Culture Night Film Preview
Historic Burials Excavated in Ballinasloe Discovered With 400-Year-Old Rosary Beads.
Archaeologists from Atlantic Archaeology excavated human remains separated by approximately a thousand years at two different locations in Ballinasloe, Co. Galway. The upgrade work for this area was carried out as part of the Water Services Infrastructure Upgrade and Town Enhancement Scheme (TES) in Ballinasloe, Co. Galway. One of the burials was accompanied by a rare bone paternoster or set of rosary beads.
St. Joseph’s Place
The earliest remains were found by archaeologists Nuala Hiney and Angela Wallace during site investigation works in St. Joseph’s Place on the western side of the town in 2011. Radiocarbon dated to between the 6th and 7th centuries AD, they are associated with the site of a church and cemetery levelled during the construction of the housing estate in the 1950s. As such, the dates confirm the presence of a religious community in the area during the early medieval period (400-800AD).
Paternoster, Society Street
In May 2020, a small cemetery was discovered in Society Street by archaeologist Fiona Maguire who is a native of Ballinasloe. Although this area was quite disturbed by modern services, the skeletal remains of at least 10 individuals, both adults and children, were identified. A remarkably well-preserved set of rosary beads or paternoster, consisting of 67 bone beads, was found around the foot and lower leg of one of the adult skeletons. This burial was identified as female aged between 35-44 years and was dated to 1477-1638 AD. The associated find of paternoster rosary beads are between 400-500 years old. A well was also found next to the burials, which lies preserved below the renovated footpath.
Trade Tokens and Market House
This two-year project was undertaken by SIAC in conjunction with Ryan Hanley Consultant Engineers on behalf of Irish Water and Galway County Council. During the archaeological monitoring of the upgrade works some interesting artefacts and structural remains were uncovered. They included a trade token and coin (dating to the 17th century) as well as the foundations of Market House (built 1750-1850) in St. Michael’s Square. Correspondingly, the scale of engineering work involved in the design of the early town was reflected in the preservation of cut stone culverts, cast iron gas, water and sewage pipes and a clay levelling layer under some of the streets.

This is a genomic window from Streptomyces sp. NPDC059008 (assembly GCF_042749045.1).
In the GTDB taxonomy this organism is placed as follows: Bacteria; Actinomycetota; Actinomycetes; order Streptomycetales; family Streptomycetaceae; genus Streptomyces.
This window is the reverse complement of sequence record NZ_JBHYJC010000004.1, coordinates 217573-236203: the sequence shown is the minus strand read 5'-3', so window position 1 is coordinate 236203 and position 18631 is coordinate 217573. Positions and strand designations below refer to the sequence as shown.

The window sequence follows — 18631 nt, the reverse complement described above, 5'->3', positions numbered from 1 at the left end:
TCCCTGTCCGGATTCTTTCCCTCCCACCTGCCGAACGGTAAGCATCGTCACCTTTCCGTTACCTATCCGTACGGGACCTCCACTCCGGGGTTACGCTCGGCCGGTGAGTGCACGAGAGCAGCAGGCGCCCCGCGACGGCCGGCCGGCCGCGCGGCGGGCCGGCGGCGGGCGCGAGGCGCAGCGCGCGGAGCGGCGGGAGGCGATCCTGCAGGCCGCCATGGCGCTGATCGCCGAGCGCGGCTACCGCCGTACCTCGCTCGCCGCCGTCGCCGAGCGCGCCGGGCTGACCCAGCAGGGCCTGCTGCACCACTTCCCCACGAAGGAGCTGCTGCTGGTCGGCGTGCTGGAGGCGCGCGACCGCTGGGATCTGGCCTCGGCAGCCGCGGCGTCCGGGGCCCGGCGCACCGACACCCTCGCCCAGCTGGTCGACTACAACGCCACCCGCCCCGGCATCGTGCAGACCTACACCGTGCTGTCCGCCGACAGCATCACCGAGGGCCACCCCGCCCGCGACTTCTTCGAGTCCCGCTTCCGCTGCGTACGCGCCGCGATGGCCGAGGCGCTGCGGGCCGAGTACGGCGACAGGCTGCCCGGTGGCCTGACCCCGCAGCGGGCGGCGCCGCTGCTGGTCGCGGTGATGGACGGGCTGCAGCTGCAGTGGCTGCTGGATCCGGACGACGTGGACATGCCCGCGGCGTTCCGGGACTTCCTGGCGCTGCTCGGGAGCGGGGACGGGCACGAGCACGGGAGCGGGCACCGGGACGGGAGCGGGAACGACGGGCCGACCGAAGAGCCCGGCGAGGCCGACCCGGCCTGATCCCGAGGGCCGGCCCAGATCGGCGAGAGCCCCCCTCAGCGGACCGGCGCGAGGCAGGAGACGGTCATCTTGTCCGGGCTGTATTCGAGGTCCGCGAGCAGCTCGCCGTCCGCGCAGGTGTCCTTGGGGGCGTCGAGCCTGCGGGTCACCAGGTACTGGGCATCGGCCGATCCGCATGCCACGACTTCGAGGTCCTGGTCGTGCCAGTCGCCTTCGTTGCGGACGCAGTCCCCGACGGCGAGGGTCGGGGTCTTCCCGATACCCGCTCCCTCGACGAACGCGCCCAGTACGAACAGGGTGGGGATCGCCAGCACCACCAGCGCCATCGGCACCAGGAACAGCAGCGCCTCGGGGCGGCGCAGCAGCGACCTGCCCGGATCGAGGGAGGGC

Understanding Ballinasloe History and Heritage
The discoveries revealed during this project contribute significantly to the understanding of the early history of Ballinasloe and its people. It is hoped that they will also contribute to the development of a heritage plan for this important and very old market town.
Atlantic Archaeology in conjunction with Fionn Rogers have compiled a short video presentation on findings from the project for Culture Night this Friday 17th September. Video is accessible through Atlantic Archaeology youtube channel, link will be posted on Atlantic Archaeology and Galway Community Archaeology Facebook pages. It is also hoped to schedule an in person talk on findings in Ballinasloe Library as soon as Covid restrictions will allow. Full reports on all findings will also be available on Atlantic Archaeology website (www.atlanticarchaeology.ie).
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